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I have come across many papers but still couldn't find the relationship between index of refraction or atomic scattering factors, and reflectivity.

My flow of thought goes as follows:

  1. Get the tabulated scattering factors with the respective energy($f'$ and $f"$)
  2. Calculate the absorption coefficients at their respective energy (or simply get it from the tabulated scattering factors too)
  3. Obtain the extinction coefficients, and perform Kramers-Kronig to get the refractive indices.
  4. From here onwards, could anyone advise me on how to calculate the reflectivity for p-polarized light, and plot it against angles of incidences to get a graph of Kiessig interference fringes?

Thank you so much! Any help is much appreciated! Please do correct any of the mistakes that I may have in my flow of thought =)

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One problem with Kramers-Kronig is it needs to integrate over all values of $\omega$, so you can do an estimation using it, but most materials don't have robust measurements over wide ranges of $\omega$ in order to accurately obtain the complete complex indices of refraction. – daaxix Dec 31 '12 at 8:10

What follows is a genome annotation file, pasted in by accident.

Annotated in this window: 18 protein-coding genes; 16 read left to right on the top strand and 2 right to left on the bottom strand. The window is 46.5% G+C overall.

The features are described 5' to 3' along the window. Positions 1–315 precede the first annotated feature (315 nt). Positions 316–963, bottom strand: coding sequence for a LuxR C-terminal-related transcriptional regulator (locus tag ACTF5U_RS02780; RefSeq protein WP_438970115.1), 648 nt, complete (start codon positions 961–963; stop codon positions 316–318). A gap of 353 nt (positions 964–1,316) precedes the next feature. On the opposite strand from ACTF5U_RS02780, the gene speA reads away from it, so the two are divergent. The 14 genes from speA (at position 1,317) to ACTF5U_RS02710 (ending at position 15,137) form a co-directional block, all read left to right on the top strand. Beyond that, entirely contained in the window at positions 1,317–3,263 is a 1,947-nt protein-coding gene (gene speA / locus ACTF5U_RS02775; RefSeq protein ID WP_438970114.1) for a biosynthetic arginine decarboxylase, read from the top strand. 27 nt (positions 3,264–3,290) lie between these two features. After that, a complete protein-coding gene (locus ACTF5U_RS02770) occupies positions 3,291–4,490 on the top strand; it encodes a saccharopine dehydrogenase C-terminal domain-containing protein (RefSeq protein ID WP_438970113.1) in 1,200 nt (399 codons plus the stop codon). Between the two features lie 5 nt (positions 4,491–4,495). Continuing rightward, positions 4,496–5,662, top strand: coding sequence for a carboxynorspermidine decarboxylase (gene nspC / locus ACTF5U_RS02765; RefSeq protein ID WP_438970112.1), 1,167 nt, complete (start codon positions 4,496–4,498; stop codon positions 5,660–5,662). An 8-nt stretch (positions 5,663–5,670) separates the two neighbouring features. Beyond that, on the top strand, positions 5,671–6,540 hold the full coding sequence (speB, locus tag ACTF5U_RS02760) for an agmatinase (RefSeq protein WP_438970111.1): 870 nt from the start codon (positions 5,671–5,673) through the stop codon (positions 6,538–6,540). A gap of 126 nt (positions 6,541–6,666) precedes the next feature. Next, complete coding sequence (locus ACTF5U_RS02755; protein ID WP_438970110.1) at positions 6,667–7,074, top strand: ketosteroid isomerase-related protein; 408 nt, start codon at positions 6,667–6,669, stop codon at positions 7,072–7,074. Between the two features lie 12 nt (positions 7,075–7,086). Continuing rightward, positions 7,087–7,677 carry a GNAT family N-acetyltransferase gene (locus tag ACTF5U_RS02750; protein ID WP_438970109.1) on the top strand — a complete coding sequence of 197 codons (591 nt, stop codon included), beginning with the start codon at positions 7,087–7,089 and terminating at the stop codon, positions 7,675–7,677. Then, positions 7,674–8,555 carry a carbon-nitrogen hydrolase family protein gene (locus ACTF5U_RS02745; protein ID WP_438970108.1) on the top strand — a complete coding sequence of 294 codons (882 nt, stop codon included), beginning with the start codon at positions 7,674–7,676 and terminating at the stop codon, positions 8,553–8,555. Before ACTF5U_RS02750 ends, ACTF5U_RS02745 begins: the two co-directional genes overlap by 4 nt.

up vote 1 down vote accepted

The Wikipedia article should provide some help,

The last section relates how the reflectivity of a thin film system can be calculated by considering the interface as a set of slabs of uniform scattering length density. For X-rays the scattering length density, $\rho$, of a material is related to the electron density: $$ \rho = r_e/V_m \times\Sigma_{i} f_i $$ where $f_i$ is the scattering factor of an element $i$ in the material (at a given energy), $r_e$ is the Compton radius ($A$), and $V_m$ is the molecular volume ($A^3$). $f$ and $\rho$ are complex.

Once you have the scattering length densities it is easy to calculate the reflectivity. There are several programs available to do so (e.g.

The refractive index can be linked to $\rho$ as follows: $$n\approx1-\frac{\rho\lambda^2}{2\pi}$$

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Welcome to Physics Stack Exchange! – Manishearth Jan 3 '13 at 5:53

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